Elsinoë fawcettii and Elsinoë australis: the fungal pathogens causing citrus scab
Elsinoë fawcettii and E. australis are important pathogens of citrus. Both species are known to produce red or orange pigments, called elsinochrome. Elsinochrome is a nonhost-selective phytotoxin and is required for full fungal virulence and lesion formation. This article discusses the taxonomy, epidemiology, genetics and pathology of the pathogens. It also provides a perspective on the cellular toxicity, biosynthetic regulation and pathological role of elsinochrome phytotoxin. Taxonomy:
Elsinoë fawcettii (anamorph: Sphaceloma fawcettii) and E. australis (anamorph: S. australis) are classified in the Phylum Ascomycota, Class Dothideomycetes, Order Myriangiales and Family Elsinoaceae. Host range:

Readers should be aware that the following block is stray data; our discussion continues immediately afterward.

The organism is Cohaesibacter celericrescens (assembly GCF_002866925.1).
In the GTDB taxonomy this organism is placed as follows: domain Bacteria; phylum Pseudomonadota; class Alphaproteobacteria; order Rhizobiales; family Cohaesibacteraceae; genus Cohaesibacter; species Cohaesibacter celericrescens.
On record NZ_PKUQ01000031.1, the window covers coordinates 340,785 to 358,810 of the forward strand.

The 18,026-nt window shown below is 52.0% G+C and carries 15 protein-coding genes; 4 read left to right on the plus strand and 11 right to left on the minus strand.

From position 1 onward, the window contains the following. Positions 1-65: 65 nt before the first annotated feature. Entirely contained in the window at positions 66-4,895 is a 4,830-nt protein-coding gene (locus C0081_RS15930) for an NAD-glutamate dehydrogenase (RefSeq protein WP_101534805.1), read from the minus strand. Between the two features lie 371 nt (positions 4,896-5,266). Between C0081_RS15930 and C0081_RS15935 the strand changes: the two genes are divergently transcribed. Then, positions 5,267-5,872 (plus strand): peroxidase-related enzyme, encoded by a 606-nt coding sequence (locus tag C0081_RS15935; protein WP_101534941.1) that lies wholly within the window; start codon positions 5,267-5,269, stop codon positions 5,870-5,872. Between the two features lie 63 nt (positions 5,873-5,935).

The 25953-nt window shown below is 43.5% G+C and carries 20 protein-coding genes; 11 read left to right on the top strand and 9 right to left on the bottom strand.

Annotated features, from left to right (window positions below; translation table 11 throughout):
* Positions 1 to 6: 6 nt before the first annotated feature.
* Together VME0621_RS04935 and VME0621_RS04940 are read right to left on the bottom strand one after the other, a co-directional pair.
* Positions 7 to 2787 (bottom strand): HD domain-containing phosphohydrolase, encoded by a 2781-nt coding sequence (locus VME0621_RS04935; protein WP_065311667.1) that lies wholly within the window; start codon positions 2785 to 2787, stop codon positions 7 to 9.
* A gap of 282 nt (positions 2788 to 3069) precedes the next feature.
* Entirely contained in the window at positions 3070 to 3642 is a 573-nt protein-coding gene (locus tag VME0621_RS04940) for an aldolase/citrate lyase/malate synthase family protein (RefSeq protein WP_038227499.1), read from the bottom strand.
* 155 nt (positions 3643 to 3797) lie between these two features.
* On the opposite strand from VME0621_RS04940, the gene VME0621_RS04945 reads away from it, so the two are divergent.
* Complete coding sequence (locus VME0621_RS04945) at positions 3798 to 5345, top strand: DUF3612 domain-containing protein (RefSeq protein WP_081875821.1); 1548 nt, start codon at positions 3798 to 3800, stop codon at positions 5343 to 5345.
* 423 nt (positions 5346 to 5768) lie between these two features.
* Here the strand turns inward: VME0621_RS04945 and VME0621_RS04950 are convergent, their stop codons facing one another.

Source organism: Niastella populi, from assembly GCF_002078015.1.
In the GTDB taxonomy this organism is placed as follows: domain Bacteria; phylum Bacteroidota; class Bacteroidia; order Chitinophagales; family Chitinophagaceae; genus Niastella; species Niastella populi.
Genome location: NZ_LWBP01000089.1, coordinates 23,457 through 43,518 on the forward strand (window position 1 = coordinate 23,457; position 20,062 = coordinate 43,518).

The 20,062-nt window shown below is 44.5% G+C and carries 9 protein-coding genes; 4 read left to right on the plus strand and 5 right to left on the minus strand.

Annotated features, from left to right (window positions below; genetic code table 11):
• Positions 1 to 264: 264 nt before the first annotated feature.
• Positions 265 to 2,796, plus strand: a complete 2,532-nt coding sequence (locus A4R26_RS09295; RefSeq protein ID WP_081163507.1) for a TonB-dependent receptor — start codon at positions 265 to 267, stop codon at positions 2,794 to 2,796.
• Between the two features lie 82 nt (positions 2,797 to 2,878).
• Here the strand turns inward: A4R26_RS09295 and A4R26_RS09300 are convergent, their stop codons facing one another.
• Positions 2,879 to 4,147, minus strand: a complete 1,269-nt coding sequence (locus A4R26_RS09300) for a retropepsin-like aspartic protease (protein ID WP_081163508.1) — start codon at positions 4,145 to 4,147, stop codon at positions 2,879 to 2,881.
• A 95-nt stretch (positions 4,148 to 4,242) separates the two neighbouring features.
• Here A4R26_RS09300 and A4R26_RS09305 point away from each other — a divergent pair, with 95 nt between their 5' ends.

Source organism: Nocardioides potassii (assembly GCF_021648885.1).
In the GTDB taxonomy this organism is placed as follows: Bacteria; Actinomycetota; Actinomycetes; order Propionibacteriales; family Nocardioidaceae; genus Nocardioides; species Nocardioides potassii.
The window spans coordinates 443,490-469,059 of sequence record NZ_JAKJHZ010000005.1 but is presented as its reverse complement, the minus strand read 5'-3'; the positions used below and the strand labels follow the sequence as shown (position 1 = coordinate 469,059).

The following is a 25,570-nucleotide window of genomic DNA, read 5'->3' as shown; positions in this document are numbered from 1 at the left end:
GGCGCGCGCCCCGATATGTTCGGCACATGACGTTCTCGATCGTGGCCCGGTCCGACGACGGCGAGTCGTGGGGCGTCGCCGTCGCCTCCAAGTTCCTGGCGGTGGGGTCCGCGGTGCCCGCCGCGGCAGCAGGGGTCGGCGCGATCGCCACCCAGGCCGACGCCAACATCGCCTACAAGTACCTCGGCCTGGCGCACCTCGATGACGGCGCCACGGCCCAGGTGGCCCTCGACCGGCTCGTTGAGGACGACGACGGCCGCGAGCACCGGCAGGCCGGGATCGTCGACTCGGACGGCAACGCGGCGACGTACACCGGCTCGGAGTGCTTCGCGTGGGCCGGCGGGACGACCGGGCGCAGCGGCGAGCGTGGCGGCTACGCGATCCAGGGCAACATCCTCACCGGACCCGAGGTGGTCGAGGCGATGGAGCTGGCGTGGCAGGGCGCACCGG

Elsinoë fawcettii causes citrus scab (formerly sour orange scab and common scab) on various species and hybrids in the Rutaceae family worldwide, whereas E. australis causes sweet orange scab, primarily on sweet orange and some mandarins, and has a limited geographical distribution. Disease symptoms:
Citrus tissues infested with Elsinoë often display erumpent scab pustules with a warty appearance. Toxin production:
Elsinochrome and many perylenequinone-containing phytotoxins of fungal origin are grouped as photosensitizing compounds that are able to absorb light energy, react with oxygen molecules and produce reactive oxygen species, such as superoxide and singlet oxygen. Elsinochrome has been documented to cause peroxidation of cell membranes and to induce rapid electrolyte leakage from citrus tissues. Elsinochrome biosynthesis and conidiation are coordinately regulated in E. fawcettii, and the environmental and physiological inducers commonly involved in both processes have begun to be elucidated.
Document Type: Research Article
Publication date: February 1, 2011